The ECW of 1953/1954 was the winter with the second largest coverage (16 stations) and with the greatest negative air temperature anomaly in the 60-year period (the coldest winter in the study area). The winter covered the area of Southeastern Europe (Fig. 2), stretching from Belgrade and Debrecen in the west to Kazan and Orenburg in the east and from the Black Sea and foreland of the Caucasus in the south to Kazan in the north. For most of the stations, January and/or February were exceptionally cold months (ECMs) plus December in the southernmost area (3 ECMs in Istanbul and Simferopol). The temperature anomaly Δt in 5 southern stations exceeded 3 standard deviations; everywhere, except for Sochi, it exceeded −4 °C, reaching −5 to −7.0 °C in the east and −8.6 °C in Rostov-on-Don. It was the greatest negative winter temperature anomaly in the years 1951–2010 in Europe and one of 5 cases when the negative anomaly exceeded −8 °C (Table 5). The entire area saw days with 24-h temperatures below −10 °C (approx. 30 more than on average in the central and eastern parts) and in the east even below −20.0 °C.

Fig. 2
figure2

Stations with ECW: 1953/1954, 1955/1956 and 1962/1963

Table 5 Thermal characteristic of the exceptionally cold winters (ECW)

The ECW of 1955/1956 covered the area of northeastern Europe, where it was recorded by ten stations (Fig. 2). It may be presumed that the area of the ECW was not much larger than during the winter 2 years previous to it whereby the clearly lower number of weather stations resulted from the lowest density of the network of stations in that part of Europe. The ECW was recorded by stations from Kursk and Saratov in the south to Saint Petersburg and Ivdel in the north, as well as in Vardö, and from Saint Petersburg in the west to Ivdel and Yekaterinburg in the east. December and February were ECMs. Everywhere, except for Vardö, the temperature anomaly Δt was greater than −5.0 °C, exceeding −7.0 °C in the north and reaching its highest value in Vologda where it was −8.2 °C. In Saint Petersburg, Moscow, Vologda and Kazan, it was the coldest winter in the six decades (Table 5). The entire area, except for Vardö, saw days with 24-h temperatures below −20.0 °C; they were more numerous than on average, between 10 days in Saint Petersburg and 25 days in Ivdel.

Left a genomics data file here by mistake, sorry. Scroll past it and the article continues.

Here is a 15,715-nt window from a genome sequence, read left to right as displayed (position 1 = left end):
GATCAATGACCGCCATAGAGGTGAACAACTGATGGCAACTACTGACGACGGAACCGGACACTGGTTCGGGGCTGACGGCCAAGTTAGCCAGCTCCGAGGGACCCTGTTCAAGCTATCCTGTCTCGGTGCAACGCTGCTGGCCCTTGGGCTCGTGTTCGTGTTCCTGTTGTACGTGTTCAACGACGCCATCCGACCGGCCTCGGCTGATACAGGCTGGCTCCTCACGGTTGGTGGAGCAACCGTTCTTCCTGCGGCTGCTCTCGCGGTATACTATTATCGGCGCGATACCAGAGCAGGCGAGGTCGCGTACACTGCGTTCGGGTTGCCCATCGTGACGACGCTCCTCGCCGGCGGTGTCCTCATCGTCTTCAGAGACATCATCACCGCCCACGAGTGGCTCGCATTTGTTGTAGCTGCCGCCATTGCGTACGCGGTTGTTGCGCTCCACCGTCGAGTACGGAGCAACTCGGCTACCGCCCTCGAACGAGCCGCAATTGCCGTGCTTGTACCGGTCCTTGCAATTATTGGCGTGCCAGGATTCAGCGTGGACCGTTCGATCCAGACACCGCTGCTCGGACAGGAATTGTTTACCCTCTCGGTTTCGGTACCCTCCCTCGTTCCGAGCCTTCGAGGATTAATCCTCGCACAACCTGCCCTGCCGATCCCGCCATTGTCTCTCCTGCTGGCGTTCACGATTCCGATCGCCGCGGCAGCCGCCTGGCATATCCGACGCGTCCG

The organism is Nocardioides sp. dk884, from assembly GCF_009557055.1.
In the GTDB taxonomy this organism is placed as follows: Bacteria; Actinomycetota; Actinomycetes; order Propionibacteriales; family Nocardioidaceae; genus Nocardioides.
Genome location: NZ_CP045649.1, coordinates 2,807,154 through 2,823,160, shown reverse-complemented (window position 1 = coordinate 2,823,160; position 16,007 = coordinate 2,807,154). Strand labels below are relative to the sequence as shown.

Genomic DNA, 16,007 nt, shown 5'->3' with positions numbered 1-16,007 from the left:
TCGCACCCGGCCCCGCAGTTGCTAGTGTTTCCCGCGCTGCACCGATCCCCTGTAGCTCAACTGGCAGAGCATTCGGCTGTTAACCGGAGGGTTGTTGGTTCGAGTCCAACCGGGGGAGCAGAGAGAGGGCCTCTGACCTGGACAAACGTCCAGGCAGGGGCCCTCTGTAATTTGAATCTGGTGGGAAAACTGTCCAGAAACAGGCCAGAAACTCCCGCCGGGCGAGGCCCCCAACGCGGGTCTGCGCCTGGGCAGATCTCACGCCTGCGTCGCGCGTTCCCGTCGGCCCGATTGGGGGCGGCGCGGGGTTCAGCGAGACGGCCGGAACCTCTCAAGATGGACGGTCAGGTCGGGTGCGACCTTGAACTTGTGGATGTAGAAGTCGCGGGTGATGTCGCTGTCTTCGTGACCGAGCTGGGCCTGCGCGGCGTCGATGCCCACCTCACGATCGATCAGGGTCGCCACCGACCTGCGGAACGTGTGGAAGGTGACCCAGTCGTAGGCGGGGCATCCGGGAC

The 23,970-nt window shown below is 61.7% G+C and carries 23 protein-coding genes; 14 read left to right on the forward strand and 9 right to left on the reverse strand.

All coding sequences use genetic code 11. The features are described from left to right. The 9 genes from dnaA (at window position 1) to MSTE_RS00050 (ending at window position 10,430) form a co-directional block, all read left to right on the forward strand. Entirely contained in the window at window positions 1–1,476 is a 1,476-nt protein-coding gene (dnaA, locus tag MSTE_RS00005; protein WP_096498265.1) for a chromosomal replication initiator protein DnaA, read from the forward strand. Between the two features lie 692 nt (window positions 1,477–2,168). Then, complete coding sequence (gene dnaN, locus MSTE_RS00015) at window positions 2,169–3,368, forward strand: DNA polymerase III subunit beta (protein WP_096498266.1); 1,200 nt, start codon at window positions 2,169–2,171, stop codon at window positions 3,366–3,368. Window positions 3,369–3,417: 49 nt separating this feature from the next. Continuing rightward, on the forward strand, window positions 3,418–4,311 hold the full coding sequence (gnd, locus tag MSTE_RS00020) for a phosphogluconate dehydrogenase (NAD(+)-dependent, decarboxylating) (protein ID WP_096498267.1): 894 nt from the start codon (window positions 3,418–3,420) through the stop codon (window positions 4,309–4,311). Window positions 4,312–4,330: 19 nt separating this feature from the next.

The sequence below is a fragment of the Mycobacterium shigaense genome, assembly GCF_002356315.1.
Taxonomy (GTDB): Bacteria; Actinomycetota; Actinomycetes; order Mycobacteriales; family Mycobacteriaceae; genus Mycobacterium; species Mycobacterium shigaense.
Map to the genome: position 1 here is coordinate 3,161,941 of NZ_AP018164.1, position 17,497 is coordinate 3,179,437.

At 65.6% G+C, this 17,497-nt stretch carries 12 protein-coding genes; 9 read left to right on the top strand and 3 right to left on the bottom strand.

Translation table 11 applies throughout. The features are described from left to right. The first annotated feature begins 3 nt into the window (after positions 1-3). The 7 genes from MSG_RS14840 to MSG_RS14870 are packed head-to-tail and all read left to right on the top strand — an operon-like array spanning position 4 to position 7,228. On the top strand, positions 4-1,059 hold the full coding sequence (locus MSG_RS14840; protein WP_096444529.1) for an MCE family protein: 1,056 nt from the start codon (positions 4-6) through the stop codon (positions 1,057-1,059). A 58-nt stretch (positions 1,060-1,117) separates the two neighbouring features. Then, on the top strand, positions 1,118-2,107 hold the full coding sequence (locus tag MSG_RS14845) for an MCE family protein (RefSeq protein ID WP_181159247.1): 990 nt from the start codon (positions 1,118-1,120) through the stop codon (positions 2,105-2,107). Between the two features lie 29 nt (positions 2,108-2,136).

Unlike the ECW discussed above, the ECW of 1962/1963 was recorded in Western Europe by a record number of 24 stations, from Madrid to Rome in the south to Edinburgh and Bergen in the north and from La Coruña and Valentia in the west to Warsaw, Chernivtsi and Sofia in the east (Fig. 2). January was an ECM at nearly all locations. In the northwest, December and/or February were also exceptionally cold months; three ECMs were recorded in Paris, Würzburg and De Bilt. The only areas with no ECM were the Iberian Peninsula and the coast of the Mediterranean Sea.

Even though most of the temperature anomalies in the northeast of the continent reached three standard deviations (t ≥ t av. + 3σ), the absolute value of anomalies was lower than for the above ECWs in the east of Europe with Δt usually ranging between ca. −2.0 and −5.0 °C and its highest value recorded in Warsaw Δt = −6.7 °C (Table 5). Western Europe owes its lower negative air temperature anomalies in winter to the mitigating effect of the waters of the Atlantic Ocean (Hirschi and Sinha 2007), in contrast to the cooled land in central, and even more so, Eastern Europe which is largely responsible for the significant falls in air temperature. Over most of the area, the winter of 1962/63 was the coldest in all the 60 years and was the only anomalously cold winter in the south and west, even though the average temperature in the southern- and westernmost areas remained above zero.

The ECW of 1963/1964 was observed by three stations in Central Europe: in Vienna, Debrecen and Belgrade. December and January were ECMs. The temperature anomalies ranged between −3.9 °C in Vienna and −5.4 °C in Debrecen (the latter experienced its coldest winter in the six decades).

The ECW of 1965/1966 covered the Scandinavian Peninsula (7 stations; Fig. 3). In most cases, February was an ECM, with no ECM recorded by the southern stations. It was the coldest winter in the area, with the temperature anomaly Δt between −3.0 °C in Vardö and −7.5 °C in Vaasa (Table 5). In the northern, inner part of the Scandinavian Peninsula, there was not a single winter day when the maximum temperature exceeded 0 °C, with more than 20 days recording 24-h air temperatures below −20 °C (fewer than 10 days on average).

Fig. 3
figure3

Stations with ECW: 1965/1966, 1968/1969, 1978/1979 and 1984/85

The ECW of 1968/1969 covered the easternmost areas of Europe (8 stations) and Minsk (Fig. 3). January and December were ECMs in Ivdel and Yekaterinburg. The air temperature anomaly Δt was higher than −5.0 °C across the stations, exceeding −8.0 °C in Pechora and Orenburg (Δt = −8.1 and −8.2 °C, respectively). It was the coldest winter in the 60 years for nearly all the stations. The average temperature of −25.4 °C in Pechora was the lowest of all the cases studied here (Table 5) Here too maximum temperatures remained below −20.0 °C for over half the days in that winter (20 days on average). Such a strong decline in air temperature in the area was due to a block caused by a ridge of high pressure over western Russia (Hirschi and Sinha 2007).